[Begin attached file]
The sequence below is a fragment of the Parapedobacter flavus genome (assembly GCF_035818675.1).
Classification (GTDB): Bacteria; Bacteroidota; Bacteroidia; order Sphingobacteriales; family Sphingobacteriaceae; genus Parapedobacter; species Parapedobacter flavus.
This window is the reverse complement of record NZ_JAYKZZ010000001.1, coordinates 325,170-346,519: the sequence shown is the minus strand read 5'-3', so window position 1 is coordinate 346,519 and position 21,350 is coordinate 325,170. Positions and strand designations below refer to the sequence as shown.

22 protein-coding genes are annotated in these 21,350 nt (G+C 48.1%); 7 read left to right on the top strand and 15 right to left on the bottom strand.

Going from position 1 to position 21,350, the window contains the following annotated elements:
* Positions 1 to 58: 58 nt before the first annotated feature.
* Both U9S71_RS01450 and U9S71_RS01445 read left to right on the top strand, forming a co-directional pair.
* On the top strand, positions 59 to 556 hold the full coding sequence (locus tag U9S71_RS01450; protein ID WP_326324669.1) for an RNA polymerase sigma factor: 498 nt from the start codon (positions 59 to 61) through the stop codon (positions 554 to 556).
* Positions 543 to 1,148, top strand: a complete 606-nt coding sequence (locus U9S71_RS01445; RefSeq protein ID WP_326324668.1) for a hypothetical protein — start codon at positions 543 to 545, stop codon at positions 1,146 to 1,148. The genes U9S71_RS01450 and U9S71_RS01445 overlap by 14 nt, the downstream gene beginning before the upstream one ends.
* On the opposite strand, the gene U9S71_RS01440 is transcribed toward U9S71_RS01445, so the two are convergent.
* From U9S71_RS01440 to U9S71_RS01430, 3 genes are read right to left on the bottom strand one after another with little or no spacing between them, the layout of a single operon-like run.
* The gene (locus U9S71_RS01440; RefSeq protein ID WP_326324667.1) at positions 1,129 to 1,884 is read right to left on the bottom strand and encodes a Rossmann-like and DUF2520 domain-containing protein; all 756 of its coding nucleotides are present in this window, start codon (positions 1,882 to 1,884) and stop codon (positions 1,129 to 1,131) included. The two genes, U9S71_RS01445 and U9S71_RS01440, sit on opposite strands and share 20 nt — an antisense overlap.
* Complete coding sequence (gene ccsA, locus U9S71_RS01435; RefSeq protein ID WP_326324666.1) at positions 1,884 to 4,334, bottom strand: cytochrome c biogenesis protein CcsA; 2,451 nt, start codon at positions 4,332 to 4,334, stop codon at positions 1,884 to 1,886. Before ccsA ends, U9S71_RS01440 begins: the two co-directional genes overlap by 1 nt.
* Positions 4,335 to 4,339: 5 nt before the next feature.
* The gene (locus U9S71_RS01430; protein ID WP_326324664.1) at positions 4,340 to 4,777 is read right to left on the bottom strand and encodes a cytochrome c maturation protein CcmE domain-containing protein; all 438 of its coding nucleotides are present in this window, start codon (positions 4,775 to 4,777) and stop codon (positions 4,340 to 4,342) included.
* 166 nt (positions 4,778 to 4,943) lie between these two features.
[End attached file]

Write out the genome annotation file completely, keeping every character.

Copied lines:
The sequence below is a fragment of the Parapedobacter flavus genome (assembly GCF_035818675.1).
Classification (GTDB): Bacteria; Bacteroidota; Bacteroidia; order Sphingobacteriales; family Sphingobacteriaceae; genus Parapedobacter; species Parapedobacter flavus.
This window is the reverse complement of record NZ_JAYKZZ010000001.1, coordinates 325,170-346,519: the sequence shown is the minus strand read 5'-3', so window position 1 is coordinate 346,519 and position 21,350 is coordinate 325,170. Positions and strand designations below refer to the sequence as shown.

22 protein-coding genes are annotated in these 21,350 nt (G+C 48.1%); 7 read left to right on the top strand and 15 right to left on the bottom strand.

Going from position 1 to position 21,350, the window contains the following annotated elements:
* Positions 1 to 58: 58 nt before the first annotated feature.
* Both U9S71_RS01450 and U9S71_RS01445 read left to right on the top strand, forming a co-directional pair.
* On the top strand, positions 59 to 556 hold the full coding sequence (locus tag U9S71_RS01450; protein ID WP_326324669.1) for an RNA polymerase sigma factor: 498 nt from the start codon (positions 59 to 61) through the stop codon (positions 554 to 556).
* Positions 543 to 1,148, top strand: a complete 606-nt coding sequence (locus U9S71_RS01445; RefSeq protein ID WP_326324668.1) for a hypothetical protein — start codon at positions 543 to 545, stop codon at positions 1,146 to 1,148. The genes U9S71_RS01450 and U9S71_RS01445 overlap by 14 nt, the downstream gene beginning before the upstream one ends.
* On the opposite strand, the gene U9S71_RS01440 is transcribed toward U9S71_RS01445, so the two are convergent.
* From U9S71_RS01440 to U9S71_RS01430, 3 genes are read right to left on the bottom strand one after another with little or no spacing between them, the layout of a single operon-like run.
* The gene (locus U9S71_RS01440; RefSeq protein ID WP_326324667.1) at positions 1,129 to 1,884 is read right to left on the bottom strand and encodes a Rossmann-like and DUF2520 domain-containing protein; all 756 of its coding nucleotides are present in this window, start codon (positions 1,882 to 1,884) and stop codon (positions 1,129 to 1,131) included. The two genes, U9S71_RS01445 and U9S71_RS01440, sit on opposite strands and share 20 nt — an antisense overlap.
* Complete coding sequence (gene ccsA, locus U9S71_RS01435; RefSeq protein ID WP_326324666.1) at positions 1,884 to 4,334, bottom strand: cytochrome c biogenesis protein CcsA; 2,451 nt, start codon at positions 4,332 to 4,334, stop codon at positions 1,884 to 1,886. Before ccsA ends, U9S71_RS01440 begins: the two co-directional genes overlap by 1 nt.
* Positions 4,335 to 4,339: 5 nt before the next feature.
* The gene (locus U9S71_RS01430; protein ID WP_326324664.1) at positions 4,340 to 4,777 is read right to left on the bottom strand and encodes a cytochrome c maturation protein CcmE domain-containing protein; all 438 of its coding nucleotides are present in this window, start codon (positions 4,775 to 4,777) and stop codon (positions 4,340 to 4,342) included.
* 166 nt (positions 4,778 to 4,943) lie between these two features.